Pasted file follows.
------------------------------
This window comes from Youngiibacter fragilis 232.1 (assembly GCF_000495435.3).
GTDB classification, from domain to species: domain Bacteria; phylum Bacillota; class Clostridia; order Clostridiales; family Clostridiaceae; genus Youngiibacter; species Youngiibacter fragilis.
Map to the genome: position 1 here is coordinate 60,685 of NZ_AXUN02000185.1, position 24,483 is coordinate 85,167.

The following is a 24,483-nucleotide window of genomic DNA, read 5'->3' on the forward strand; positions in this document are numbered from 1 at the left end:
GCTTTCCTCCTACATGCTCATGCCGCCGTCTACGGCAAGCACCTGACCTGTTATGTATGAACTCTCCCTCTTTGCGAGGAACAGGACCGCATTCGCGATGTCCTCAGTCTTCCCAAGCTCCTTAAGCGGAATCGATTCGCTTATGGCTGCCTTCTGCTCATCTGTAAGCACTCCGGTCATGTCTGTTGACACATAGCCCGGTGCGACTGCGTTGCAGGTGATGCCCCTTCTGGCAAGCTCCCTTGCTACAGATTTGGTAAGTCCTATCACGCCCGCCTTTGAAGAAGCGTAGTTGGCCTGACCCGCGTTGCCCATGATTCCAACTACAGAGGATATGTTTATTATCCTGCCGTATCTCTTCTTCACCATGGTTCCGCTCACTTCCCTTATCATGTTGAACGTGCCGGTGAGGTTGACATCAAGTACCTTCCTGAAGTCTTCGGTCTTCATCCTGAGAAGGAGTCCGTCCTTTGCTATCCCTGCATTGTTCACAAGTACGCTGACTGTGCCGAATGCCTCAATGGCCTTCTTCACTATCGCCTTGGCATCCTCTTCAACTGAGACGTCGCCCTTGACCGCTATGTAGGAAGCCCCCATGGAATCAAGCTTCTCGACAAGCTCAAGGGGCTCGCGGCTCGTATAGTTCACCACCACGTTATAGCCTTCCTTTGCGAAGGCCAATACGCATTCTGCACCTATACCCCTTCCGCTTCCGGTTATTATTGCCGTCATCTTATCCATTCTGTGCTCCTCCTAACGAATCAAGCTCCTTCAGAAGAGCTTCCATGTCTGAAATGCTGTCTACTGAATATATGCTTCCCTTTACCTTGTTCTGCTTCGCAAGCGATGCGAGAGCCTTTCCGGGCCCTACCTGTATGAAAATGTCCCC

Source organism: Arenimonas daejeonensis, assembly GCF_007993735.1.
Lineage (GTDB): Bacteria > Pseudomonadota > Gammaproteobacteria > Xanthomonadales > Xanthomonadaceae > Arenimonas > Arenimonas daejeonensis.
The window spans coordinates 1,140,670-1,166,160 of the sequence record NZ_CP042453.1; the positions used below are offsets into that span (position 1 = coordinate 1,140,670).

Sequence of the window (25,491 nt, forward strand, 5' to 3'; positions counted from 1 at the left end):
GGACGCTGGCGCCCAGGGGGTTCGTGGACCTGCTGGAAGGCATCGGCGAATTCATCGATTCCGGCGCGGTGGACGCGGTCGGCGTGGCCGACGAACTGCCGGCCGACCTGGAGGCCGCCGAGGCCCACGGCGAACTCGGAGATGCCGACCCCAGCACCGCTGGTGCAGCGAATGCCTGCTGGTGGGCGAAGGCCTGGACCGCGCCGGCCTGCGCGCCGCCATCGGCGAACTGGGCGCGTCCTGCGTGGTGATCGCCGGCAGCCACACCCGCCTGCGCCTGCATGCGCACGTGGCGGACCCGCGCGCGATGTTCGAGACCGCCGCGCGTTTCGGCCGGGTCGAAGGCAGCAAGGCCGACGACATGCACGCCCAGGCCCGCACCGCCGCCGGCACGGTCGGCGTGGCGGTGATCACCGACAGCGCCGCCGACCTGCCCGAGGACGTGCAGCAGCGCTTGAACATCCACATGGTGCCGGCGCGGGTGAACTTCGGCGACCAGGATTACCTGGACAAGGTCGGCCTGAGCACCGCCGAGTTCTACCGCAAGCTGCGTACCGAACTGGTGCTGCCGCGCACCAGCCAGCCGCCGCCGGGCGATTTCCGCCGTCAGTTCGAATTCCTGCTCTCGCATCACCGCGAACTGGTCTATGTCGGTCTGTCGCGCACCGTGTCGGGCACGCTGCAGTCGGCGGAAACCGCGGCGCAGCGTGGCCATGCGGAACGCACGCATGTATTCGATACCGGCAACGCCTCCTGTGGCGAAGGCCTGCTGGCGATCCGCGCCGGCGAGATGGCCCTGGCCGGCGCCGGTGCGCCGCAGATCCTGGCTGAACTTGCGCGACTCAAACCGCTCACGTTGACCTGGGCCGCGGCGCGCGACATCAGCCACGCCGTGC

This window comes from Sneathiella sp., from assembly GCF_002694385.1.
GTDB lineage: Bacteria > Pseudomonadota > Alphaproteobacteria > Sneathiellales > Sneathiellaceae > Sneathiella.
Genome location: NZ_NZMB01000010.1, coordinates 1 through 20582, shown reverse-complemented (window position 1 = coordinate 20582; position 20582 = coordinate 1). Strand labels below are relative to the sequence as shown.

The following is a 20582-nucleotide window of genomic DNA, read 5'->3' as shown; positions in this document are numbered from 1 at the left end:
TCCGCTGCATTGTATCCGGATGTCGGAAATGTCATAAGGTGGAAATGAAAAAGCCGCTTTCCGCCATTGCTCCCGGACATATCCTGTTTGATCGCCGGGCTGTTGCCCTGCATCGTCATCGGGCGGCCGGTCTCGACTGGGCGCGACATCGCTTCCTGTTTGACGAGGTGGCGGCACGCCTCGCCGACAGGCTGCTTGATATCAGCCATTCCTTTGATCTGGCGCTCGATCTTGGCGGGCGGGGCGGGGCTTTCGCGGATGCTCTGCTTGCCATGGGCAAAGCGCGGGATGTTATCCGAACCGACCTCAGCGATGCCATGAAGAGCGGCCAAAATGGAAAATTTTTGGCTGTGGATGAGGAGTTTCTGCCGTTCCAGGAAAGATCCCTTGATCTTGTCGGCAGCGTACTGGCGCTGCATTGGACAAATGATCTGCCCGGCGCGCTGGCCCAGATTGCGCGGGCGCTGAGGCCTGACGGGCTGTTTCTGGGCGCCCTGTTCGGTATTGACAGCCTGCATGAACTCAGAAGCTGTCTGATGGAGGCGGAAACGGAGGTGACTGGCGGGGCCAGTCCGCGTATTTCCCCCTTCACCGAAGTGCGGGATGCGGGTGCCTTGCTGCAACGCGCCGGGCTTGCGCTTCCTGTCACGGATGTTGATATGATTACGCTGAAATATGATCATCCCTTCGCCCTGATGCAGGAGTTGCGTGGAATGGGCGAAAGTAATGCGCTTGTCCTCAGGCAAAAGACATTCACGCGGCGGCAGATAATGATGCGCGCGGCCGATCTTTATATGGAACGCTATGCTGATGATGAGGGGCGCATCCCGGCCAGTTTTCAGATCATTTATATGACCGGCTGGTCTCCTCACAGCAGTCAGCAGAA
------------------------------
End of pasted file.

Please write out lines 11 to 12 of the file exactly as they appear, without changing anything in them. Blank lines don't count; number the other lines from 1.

This window comes from Sneathiella sp., from assembly GCF_002694385.1.
GTDB lineage: Bacteria > Pseudomonadota > Alphaproteobacteria > Sneathiellales > Sneathiellaceae > Sneathiella.